What is the point of talking about technical prowess or innovativeness? Considering the tremendous bulk of painterly output, is it still possible to establish some general criteria? Perhaps quite the opposite is the case – all criteria are inevitably to be applied only locally? If so, on whom are they dependent, who holds power and authority over them?
One thing is certain; the quantity of painting is increasing at a tremendous pace. The question is, what does it attest to? May it be that the key to understand that phenomenon lies in the cynical conclusion of Houellebecq’s? To put it bluntly, is contemporary painting geared exclusively towards producing decorative material and investment assets? Has painting still any vital issues which could be addressed and creatively resolved? Is it still a domain of important debates and consequential disputes?
When posing all those questions I cannot shake off the persistent impression I was left with upon seeing an exhibition of Jeff Koons’s in one of the NY galleries of Larry Gagosian (Gazing Ball Paintings, 9.11-23.12.2015, 522 West 21st Street). I remember I had gone there guided by a perverse need to see something truly cynical, something I do not believe at all, but which I had read and heard so much about. After all, an opportunity of that kind does not happen every day.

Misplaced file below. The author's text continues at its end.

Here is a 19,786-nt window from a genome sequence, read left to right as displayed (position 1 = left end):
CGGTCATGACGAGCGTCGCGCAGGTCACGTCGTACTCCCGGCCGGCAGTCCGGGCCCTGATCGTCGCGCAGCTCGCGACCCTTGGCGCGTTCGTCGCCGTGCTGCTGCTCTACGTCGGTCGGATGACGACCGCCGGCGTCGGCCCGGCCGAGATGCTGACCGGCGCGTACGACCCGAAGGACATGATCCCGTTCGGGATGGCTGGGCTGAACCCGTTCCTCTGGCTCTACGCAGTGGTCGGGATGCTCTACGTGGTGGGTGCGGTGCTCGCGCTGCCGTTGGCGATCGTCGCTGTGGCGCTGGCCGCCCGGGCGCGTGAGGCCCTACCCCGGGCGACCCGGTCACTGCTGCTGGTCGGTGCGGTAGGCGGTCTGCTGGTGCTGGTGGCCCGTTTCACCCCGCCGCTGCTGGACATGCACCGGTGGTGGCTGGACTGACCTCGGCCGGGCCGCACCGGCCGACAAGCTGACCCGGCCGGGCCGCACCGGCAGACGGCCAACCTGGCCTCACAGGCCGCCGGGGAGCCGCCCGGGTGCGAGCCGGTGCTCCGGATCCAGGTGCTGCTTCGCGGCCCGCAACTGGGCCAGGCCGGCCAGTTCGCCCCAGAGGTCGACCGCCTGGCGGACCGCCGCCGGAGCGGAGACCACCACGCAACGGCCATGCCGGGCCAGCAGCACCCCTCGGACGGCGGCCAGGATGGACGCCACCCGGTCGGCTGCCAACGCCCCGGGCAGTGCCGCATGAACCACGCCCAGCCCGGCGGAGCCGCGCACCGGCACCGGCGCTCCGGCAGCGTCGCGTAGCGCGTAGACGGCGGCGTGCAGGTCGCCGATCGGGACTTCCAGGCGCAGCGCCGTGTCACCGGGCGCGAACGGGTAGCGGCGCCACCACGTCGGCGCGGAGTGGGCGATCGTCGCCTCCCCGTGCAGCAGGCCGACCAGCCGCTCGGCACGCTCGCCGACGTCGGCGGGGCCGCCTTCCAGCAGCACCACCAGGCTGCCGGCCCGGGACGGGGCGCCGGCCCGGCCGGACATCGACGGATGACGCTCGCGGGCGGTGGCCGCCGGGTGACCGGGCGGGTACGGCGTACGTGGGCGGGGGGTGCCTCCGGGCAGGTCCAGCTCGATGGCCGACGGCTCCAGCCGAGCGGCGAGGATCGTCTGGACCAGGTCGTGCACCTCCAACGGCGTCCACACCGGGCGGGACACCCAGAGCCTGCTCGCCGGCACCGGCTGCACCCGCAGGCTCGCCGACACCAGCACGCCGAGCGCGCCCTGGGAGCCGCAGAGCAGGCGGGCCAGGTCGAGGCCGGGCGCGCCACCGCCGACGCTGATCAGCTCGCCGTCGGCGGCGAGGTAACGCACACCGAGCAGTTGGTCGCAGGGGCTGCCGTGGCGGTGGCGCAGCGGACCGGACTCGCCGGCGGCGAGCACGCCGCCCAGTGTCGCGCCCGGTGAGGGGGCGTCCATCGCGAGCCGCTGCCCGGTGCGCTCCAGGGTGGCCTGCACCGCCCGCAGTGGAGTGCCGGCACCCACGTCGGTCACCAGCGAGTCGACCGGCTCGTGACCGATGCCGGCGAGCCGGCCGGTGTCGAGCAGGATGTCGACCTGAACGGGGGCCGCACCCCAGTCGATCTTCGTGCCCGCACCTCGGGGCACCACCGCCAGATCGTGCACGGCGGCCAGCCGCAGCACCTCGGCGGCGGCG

The show consisted of several superior-quality painterly reproductions, painted by hand (!), which were hung freely in the sterile exhibition space. Koons had paintings of the great masters, including Manet, Courbet, Turner, El Greco, Rubens, Titian or Rafael, copied to very compact dimensions, differing slightly in scale from the originals. In front of each picture, he placed a large, shiny blueish ball of luminescent glass, affixed to an aluminium slate. Hence the title: Gazing Ball Paintings.